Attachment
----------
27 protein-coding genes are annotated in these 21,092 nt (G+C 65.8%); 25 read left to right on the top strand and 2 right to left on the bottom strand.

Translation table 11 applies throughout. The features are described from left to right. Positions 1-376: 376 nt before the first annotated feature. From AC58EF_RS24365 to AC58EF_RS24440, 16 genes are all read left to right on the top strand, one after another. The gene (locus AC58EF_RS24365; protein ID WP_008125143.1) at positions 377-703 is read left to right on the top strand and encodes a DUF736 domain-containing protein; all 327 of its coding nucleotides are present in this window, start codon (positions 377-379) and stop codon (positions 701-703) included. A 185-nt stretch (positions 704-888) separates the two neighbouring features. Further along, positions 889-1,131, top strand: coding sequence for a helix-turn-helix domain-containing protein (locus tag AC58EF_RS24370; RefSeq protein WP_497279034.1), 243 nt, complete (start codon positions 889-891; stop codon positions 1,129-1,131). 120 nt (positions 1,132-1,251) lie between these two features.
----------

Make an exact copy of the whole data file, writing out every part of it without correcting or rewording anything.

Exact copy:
27 protein-coding genes are annotated in these 21,092 nt (G+C 65.8%); 25 read left to right on the top strand and 2 right to left on the bottom strand.

Translation table 11 applies throughout. The features are described from left to right. Positions 1-376: 376 nt before the first annotated feature. From AC58EF_RS24365 to AC58EF_RS24440, 16 genes are all read left to right on the top strand, one after another. The gene (locus AC58EF_RS24365; protein ID WP_008125143.1) at positions 377-703 is read left to right on the top strand and encodes a DUF736 domain-containing protein; all 327 of its coding nucleotides are present in this window, start codon (positions 377-379) and stop codon (positions 701-703) included. A 185-nt stretch (positions 704-888) separates the two neighbouring features. Further along, positions 889-1,131, top strand: coding sequence for a helix-turn-helix domain-containing protein (locus tag AC58EF_RS24370; RefSeq protein WP_497279034.1), 243 nt, complete (start codon positions 889-891; stop codon positions 1,129-1,131). 120 nt (positions 1,132-1,251) lie between these two features.